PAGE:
Home Campus Dating: refining the art of miscommunication

Dating: refining the art of miscommunication

“Where R you?”

“2 min. away.”

“Gr8. C U soon.”

In 1992, a new form of communication was born. It allowed users to send information instantly through the use of the telephone lines. It was called the text message.

Over the next few years, this technology was graded and improved. It grew until it became a worldwide phenomenon.

It helped to make the world a little more functional, a little more accessible and a little more awkward.

Never mind the fact that students everywhere are suffering from the inability to properly punctuate, spell and form complex sentences.

Never mind the fact that college professors are baffled as to how to teach the rules of grammar to a generation of texters.

We cannot live without the instantaneous gratification of question and response.

Aside from our failing grammar, text messages are creating rifts in relationships.

It makes men and women cowardly when it comes to things of depth and meaning. It is the easy way out. It’s the means of miscommunication.

I once was interested in a man named Eric. He was interesting, fun and my saving grace while at work. We hit it off right away and I hoped that something would come from our shameless flirting on the clock. We became Facebook friends. Once again, technology rears its head into our relationships.

Eric finally got the nerve to ask me out—via Facebook—and we had a date set for Saturday.

I was thrilled at the prospect of spending an evening at the park with him. I was already envisioning us laughing like children as we played on the swings, and walked underneath the light of the pale moon.

The sound of a new text message brought me back to reality. It was Saturday night, and Eric would be there within minutes. I hastily checked my phone.

The text informed me that Eric had changed our plans.

“hey- i don’t want to go to the park. i’ll just come over and we can play cards.”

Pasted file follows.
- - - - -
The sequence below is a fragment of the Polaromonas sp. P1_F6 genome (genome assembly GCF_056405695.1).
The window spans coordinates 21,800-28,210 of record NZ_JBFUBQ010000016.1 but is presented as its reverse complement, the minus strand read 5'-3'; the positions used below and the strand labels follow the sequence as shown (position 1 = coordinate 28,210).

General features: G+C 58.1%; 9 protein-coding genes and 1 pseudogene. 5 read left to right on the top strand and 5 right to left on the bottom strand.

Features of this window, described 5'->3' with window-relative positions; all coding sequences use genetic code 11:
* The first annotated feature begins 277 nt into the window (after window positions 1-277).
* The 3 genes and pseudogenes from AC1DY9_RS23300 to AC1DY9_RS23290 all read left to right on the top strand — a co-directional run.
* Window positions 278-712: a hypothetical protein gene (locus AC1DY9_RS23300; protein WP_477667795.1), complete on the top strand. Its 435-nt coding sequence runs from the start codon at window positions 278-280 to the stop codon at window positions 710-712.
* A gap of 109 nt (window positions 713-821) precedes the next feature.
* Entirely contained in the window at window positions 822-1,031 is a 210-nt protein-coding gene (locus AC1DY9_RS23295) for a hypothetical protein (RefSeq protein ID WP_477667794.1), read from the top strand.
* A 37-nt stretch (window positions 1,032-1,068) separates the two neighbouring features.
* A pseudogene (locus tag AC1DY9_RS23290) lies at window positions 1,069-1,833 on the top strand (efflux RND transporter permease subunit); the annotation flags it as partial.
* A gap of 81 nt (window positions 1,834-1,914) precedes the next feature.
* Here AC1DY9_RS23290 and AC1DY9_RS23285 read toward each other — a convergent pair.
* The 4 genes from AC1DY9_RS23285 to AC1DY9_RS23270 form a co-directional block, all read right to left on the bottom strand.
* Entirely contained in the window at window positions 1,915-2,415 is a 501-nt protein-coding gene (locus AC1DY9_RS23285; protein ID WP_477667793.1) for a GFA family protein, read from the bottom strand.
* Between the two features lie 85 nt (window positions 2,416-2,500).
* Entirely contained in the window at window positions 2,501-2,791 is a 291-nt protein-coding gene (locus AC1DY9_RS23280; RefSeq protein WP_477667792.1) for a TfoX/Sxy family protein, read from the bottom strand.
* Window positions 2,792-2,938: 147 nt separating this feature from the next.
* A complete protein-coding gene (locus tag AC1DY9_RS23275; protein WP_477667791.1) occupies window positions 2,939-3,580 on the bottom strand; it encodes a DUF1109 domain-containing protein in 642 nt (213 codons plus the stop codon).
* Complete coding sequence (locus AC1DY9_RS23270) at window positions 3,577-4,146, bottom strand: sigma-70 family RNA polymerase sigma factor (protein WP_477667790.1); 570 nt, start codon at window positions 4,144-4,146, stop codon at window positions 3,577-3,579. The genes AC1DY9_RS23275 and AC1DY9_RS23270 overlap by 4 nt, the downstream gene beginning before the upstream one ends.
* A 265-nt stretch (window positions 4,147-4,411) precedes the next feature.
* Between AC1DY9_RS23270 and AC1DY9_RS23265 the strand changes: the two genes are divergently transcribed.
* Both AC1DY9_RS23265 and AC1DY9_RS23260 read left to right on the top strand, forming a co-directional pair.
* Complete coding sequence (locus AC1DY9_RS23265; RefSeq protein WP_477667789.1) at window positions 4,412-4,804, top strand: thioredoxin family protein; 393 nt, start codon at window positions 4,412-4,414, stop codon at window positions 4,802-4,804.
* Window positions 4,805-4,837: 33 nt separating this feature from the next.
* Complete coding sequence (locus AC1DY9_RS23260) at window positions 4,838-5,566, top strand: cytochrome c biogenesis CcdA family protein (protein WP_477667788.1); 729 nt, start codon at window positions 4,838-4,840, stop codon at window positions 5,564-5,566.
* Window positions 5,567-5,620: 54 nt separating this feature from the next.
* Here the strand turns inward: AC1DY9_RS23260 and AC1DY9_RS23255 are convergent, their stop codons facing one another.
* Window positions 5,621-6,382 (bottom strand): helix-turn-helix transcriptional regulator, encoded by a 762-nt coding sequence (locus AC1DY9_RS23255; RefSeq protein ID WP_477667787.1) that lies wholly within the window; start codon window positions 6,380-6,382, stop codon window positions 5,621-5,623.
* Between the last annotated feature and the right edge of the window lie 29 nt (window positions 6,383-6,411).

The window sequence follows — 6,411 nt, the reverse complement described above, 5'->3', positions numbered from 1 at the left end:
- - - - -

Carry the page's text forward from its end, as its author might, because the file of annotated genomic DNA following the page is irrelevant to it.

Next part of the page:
The anticipation began to leak out of me like a deflating air mattress. All I could think of was how lame he was being. But I relented and responded.

“Alright. See you then.”

Disappointed, and wanting someone to validate me, I texted my roommate.

“Just so you know, my date is being lame and is coming over here to play cards. See you when you get home. Love you.”

I sat on my couch waiting for a response that would make me feel better about my emotions.

A high-pitched beeping filled the room. Here was the response that would bring me sweet relief.

But it was not from my roommate. It was from Eric.

“Did you mean to send that? Sorry I’m so lame.”

You know the moments where your life flashes before your eyes? The moments where you feel all the breath leave your body? That was my moment right then.

With shaking hands, I checked my worst fear. Confirmed. The most recent message in my outbox showed Eric’s name in bold letters.

I did my best to salvage our date, while secretly wishing that I could board the next flight to Tibet. My face was hot with embarrassment. I had no idea what to say for myself.

I played it off as a joke, but there is only so much you can do via text.

Six minutes passed, and my roommate — along with what I can only assume to be half of campus — showed at my door. I recounted my sad tale.

They gasped and groaned at all the right places.

Four minutes after that, Eric arrived. To say it was awkward was an understatement. But we valiantly persevered, and no later than 10:01 p.m., he dropped me off.

I will not venture into the details of the rest of our relationship. Needless to say, it did not progress.

Technology masquerades as a friend, allowing easy access to information and witty remarks. But in the end, technology can betray you.

Miscommunication has never been so readily available. Simply pick your smart phone and press send.

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